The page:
A Comeback Lesson In Serve And Volley


JOHANNESBURG, SOUTH AFRICA  - SEPTEMBER 20:  Somdev Devvarman of India celebrates his win during their Davis Cup match between South Africa and India at the Ellis Park Indoor Arena in Johannesburg on 20, September 2009 in Johannesburg, South Africa. (Photo by Lee Warren/Gallo Images/Getty Images)

Aided by the sultry Chennai weather, the Indian Davis Cup team scripted a famous come-from-behind victory at Chennai, outplaying Brazil in both the singles matches on Sunday, the 19th of September, 2010.

This time though, the victory was achieved in a thoroughly professional manner with the entire team carrying its weight.

 Rohan Bopanna and Somdev Devvarman had their say. They have reassured Indian tennis fans that the country’s Davis Cup hopes are in secure hands for the foreseeable future.

Bellucci caved in to cramps and dehydration in the morning after just a set and a half. Somdev Devvarman was left feeling a little bemused but why look a gift horse in the mouth?

Next, it was the turn of Bopanna to teach his Brazilian opponent, Ricardo Mello a serve and volley lesson not to be forgotten easily. The Coorgi cantered home in three straight sets and India find themselves in the World Group once more.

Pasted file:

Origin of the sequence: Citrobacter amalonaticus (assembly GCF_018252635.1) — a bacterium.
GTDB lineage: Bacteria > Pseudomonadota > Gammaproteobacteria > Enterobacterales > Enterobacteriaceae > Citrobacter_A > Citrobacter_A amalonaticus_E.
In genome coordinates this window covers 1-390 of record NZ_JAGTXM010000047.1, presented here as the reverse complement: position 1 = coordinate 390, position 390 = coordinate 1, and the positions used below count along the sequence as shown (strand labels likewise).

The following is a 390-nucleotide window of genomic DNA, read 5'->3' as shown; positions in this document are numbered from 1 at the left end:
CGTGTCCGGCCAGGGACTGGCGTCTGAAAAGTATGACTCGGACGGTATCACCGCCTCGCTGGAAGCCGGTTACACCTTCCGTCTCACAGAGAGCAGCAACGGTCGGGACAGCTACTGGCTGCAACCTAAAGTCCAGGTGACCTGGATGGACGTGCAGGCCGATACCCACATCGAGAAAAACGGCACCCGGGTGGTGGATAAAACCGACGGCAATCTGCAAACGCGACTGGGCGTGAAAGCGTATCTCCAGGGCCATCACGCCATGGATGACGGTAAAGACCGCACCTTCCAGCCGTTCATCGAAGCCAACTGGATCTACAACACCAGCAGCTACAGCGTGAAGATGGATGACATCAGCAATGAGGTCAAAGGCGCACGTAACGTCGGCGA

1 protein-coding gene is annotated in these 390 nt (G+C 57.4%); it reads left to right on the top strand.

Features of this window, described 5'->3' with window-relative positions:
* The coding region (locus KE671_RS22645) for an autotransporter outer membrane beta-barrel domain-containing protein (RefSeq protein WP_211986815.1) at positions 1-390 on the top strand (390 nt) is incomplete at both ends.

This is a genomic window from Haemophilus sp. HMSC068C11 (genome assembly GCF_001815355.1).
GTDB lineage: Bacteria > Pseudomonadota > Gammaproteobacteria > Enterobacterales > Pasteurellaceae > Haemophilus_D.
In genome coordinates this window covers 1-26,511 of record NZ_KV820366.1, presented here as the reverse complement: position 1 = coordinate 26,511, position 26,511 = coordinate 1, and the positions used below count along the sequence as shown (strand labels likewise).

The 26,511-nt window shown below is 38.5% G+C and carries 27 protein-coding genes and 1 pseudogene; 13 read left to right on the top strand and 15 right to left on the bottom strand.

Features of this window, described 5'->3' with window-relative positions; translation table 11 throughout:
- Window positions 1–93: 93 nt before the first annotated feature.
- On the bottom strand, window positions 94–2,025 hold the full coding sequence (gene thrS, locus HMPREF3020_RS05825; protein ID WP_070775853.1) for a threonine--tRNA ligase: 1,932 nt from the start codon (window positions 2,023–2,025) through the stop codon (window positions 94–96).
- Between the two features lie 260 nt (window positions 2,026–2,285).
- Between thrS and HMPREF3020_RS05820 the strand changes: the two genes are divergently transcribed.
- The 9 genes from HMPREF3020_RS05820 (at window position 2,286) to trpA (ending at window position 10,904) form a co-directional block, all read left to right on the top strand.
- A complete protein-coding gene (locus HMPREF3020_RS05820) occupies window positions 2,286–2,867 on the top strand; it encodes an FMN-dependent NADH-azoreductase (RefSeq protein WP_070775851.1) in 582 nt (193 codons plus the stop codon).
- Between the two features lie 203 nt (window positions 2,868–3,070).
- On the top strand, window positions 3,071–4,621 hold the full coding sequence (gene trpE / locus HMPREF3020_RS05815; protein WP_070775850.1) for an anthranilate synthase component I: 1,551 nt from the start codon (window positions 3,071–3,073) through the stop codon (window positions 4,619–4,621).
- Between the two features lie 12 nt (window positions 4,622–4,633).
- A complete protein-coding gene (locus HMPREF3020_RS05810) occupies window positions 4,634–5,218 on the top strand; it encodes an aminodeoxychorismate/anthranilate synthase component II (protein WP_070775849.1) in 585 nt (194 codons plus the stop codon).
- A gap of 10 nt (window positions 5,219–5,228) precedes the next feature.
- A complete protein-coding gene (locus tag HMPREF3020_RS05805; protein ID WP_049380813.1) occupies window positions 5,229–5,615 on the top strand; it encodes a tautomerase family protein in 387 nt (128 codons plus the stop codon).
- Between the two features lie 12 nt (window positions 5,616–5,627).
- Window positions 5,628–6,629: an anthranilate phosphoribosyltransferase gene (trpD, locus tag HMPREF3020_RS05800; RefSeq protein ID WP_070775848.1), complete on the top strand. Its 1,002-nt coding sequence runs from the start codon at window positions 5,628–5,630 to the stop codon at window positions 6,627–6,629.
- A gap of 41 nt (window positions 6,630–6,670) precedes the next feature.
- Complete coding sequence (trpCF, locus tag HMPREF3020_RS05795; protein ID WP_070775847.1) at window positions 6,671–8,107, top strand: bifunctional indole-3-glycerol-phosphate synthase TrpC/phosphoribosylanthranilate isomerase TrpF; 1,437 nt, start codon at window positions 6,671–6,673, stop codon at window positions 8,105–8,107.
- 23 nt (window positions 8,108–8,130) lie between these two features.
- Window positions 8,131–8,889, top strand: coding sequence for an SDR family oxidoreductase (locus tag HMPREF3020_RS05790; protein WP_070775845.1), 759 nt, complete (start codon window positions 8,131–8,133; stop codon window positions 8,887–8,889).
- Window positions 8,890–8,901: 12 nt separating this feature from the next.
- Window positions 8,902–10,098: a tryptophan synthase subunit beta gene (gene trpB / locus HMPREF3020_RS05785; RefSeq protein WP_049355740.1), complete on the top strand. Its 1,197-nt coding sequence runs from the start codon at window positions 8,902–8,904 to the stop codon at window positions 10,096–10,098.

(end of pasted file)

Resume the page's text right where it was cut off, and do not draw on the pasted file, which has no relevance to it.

Leander Paes did the honours and hoisted the Boom Boomer on his shoulders during the victory lap around the tennis stadium.

On Saturday, the Indian Express doubles pair of Lee and Hesh ensured that India would have a fighting chance come Sunday. The weather played its part.

It helped that both the Brazilians were kept on court for the best part of four hours on Friday by their opponents.

This is Paes’ twenty first year playing the team format. It is an anniversary gift to cherish.

For Brazil, it was heartbreak after going 2-0 up on Friday, battling the odds and the unfamiliar conditions.

But full credit to this young Indian team. The fighting spirit of Paes seems to have rubbed off.

India are currently ranked 14 in Davis Cup, punching much above their weight. Rankings don’t mean a thing when it comes to playing for one’s country, at least in Davis Cup.

For the think tank, this is a vindication of their decision to play the tie on hard courts.

Most of India’s victories at home have come on grass courts.

Another glorious chapter in the chronicles of Indian sport. And that man Leander Paes had a hand to play.

Quote of the day:
Progress isn’t made by early risers. It’s made by lazy men trying to find easier ways to do something. – Robert Heinlein

 

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